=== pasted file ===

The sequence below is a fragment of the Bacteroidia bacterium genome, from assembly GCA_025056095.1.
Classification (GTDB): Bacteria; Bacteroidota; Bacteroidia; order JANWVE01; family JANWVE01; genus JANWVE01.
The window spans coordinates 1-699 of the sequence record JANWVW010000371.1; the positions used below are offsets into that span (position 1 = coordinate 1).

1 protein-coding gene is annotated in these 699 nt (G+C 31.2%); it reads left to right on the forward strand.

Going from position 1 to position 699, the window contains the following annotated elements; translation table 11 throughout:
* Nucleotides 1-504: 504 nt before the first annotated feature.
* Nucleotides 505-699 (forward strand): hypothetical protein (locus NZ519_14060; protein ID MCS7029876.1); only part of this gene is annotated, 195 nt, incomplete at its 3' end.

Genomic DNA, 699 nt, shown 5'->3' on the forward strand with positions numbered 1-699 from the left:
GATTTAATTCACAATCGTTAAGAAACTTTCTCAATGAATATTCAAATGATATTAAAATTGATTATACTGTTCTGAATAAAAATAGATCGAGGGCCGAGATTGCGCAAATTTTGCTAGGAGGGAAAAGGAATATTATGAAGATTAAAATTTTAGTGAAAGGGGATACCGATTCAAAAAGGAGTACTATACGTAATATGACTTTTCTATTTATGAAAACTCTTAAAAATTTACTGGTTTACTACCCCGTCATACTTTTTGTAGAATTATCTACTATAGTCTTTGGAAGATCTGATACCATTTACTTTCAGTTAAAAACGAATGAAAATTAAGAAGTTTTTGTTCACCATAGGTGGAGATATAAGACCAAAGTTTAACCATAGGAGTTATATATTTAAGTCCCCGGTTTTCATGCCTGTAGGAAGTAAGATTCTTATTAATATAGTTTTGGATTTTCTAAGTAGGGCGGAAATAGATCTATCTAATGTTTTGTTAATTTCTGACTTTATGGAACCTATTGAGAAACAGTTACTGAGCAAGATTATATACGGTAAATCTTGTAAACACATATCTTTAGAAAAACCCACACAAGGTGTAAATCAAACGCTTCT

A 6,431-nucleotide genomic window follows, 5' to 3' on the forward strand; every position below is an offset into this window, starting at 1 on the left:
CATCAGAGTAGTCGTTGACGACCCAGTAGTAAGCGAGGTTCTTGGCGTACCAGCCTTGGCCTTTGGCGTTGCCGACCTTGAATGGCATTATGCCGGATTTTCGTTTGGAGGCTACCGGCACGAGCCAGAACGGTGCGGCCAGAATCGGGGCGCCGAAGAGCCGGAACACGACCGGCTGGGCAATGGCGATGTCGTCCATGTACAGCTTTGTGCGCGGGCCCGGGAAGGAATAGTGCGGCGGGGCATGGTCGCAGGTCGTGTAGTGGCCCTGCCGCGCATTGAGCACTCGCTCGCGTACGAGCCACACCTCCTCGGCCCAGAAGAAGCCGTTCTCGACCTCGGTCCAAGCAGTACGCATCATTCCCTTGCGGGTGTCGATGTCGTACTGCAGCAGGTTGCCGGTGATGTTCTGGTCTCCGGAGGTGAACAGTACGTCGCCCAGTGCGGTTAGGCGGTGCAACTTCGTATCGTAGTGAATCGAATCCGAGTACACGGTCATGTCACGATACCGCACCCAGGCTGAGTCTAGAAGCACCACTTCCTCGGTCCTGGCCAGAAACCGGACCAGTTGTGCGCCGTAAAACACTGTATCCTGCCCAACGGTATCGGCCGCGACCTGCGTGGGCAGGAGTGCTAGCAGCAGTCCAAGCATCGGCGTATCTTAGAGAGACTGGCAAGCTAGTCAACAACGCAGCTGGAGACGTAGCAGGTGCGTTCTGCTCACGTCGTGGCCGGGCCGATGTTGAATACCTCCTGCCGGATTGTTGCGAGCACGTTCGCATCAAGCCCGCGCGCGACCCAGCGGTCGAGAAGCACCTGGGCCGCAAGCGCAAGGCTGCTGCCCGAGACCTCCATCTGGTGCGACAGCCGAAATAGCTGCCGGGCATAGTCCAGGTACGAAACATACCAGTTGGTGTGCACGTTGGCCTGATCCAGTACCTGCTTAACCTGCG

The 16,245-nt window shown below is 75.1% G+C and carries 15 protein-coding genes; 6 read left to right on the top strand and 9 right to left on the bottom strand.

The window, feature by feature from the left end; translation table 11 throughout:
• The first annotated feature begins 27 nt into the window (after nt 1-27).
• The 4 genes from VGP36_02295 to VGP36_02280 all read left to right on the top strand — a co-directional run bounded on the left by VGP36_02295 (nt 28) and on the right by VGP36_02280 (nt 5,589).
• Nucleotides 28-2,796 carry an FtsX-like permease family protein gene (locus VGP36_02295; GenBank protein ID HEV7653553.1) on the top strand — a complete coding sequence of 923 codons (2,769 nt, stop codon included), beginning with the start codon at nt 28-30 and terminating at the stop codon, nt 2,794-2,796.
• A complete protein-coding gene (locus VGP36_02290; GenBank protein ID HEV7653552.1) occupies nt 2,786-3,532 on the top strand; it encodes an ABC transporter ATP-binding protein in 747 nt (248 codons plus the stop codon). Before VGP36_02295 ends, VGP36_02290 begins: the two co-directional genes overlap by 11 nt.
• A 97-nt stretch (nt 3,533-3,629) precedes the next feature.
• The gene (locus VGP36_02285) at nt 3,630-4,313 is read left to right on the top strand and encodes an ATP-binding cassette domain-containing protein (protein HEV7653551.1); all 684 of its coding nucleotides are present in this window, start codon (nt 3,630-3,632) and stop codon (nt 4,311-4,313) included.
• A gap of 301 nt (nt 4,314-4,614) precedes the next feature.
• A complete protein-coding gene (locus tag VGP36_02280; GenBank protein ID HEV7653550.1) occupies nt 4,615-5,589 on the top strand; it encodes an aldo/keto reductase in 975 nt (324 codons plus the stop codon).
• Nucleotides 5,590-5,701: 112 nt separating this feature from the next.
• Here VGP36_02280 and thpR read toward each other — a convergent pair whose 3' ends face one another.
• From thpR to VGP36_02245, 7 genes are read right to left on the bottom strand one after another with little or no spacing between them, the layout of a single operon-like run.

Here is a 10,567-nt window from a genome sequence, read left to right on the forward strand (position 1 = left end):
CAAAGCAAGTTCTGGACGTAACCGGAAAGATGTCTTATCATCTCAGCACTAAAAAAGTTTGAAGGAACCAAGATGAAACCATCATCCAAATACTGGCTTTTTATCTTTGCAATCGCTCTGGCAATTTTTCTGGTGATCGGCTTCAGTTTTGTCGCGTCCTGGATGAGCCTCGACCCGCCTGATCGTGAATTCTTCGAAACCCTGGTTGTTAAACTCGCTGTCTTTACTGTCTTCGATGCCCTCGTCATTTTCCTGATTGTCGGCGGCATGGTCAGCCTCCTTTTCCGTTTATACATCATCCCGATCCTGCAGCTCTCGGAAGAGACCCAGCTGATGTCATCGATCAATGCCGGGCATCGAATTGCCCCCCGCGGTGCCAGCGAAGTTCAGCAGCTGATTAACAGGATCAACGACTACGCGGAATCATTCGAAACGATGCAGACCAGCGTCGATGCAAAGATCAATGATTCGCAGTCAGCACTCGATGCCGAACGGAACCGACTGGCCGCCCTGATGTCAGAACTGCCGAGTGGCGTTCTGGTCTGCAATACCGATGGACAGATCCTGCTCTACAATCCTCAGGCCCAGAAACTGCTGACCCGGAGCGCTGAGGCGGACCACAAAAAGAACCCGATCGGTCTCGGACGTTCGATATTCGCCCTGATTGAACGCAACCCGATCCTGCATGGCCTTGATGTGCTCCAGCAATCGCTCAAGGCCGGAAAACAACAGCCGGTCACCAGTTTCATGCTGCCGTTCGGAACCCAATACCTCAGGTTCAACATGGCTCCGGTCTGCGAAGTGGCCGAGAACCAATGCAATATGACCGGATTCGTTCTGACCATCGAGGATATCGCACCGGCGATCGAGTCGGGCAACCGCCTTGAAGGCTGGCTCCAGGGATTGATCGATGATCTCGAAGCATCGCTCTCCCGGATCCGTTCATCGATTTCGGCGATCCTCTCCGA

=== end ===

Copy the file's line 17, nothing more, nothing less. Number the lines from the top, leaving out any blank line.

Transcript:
• A complete protein-coding gene (locus VGP36_02290; GenBank protein ID HEV7653552.1) occupies nt 2,786-3,532 on the top strand; it encodes an ABC transporter ATP-binding protein in 747 nt (248 codons plus the stop codon). Before VGP36_02295 ends, VGP36_02290 begins: the two co-directional genes overlap by 11 nt.